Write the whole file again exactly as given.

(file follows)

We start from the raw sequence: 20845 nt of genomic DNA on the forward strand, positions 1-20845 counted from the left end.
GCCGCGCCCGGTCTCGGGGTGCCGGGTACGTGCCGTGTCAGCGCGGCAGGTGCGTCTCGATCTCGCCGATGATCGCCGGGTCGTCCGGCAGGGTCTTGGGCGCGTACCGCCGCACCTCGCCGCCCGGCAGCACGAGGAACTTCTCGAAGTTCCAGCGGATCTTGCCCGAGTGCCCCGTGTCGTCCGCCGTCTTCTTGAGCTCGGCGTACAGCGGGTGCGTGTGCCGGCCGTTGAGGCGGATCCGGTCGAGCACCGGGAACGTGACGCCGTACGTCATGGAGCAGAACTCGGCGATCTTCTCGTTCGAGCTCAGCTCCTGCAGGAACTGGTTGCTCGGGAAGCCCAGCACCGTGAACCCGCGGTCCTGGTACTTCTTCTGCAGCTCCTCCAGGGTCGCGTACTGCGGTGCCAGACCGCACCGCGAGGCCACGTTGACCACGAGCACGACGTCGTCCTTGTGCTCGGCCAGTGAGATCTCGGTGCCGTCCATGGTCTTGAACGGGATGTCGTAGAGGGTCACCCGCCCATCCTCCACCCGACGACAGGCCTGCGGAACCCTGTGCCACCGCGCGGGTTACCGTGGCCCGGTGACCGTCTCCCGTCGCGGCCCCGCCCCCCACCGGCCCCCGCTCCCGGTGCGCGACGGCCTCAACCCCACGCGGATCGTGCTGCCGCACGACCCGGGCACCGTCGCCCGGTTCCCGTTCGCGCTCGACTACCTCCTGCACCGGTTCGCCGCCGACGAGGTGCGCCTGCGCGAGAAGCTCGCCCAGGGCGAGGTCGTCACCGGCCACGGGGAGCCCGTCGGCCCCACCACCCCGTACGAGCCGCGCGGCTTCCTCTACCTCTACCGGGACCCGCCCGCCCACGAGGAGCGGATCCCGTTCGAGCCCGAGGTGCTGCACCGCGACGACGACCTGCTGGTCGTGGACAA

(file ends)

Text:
We start from the raw sequence: 20845 nt of genomic DNA on the forward strand, positions 1-20845 counted from the left end.
GCCGCGCCCGGTCTCGGGGTGCCGGGTACGTGCCGTGTCAGCGCGGCAGGTGCGTCTCGATCTCGCCGATGATCGCCGGGTCGTCCGGCAGGGTCTTGGGCGCGTACCGCCGCACCTCGCCGCCCGGCAGCACGAGGAACTTCTCGAAGTTCCAGCGGATCTTGCCCGAGTGCCCCGTGTCGTCCGCCGTCTTCTTGAGCTCGGCGTACAGCGGGTGCGTGTGCCGGCCGTTGAGGCGGATCCGGTCGAGCACCGGGAACGTGACGCCGTACGTCATGGAGCAGAACTCGGCGATCTTCTCGTTCGAGCTCAGCTCCTGCAGGAACTGGTTGCTCGGGAAGCCCAGCACCGTGAACCCGCGGTCCTGGTACTTCTTCTGCAGCTCCTCCAGGGTCGCGTACTGCGGTGCCAGACCGCACCGCGAGGCCACGTTGACCACGAGCACGACGTCGTCCTTGTGCTCGGCCAGTGAGATCTCGGTGCCGTCCATGGTCTTGAACGGGATGTCGTAGAGGGTCACCCGCCCATCCTCCACCCGACGACAGGCCTGCGGAACCCTGTGCCACCGCGCGGGTTACCGTGGCCCGGTGACCGTCTCCCGTCGCGGCCCCGCCCCCCACCGGCCCCCGCTCCCGGTGCGCGACGGCCTCAACCCCACGCGGATCGTGCTGCCGCACGACCCGGGCACCGTCGCCCGGTTCCCGTTCGCGCTCGACTACCTCCTGCACCGGTTCGCCGCCGACGAGGTGCGCCTGCGCGAGAAGCTCGCCCAGGGCGAGGTCGTCACCGGCCACGGGGAGCCCGTCGGCCCCACCACCCCGTACGAGCCGCGCGGCTTCCTCTACCTCTACCGGGACCCGCCCGCCCACGAGGAGCGGATCCCGTTCGAGCCCGAGGTGCTGCACCGCGACGACGACCTGCTGGTCGTGGACAA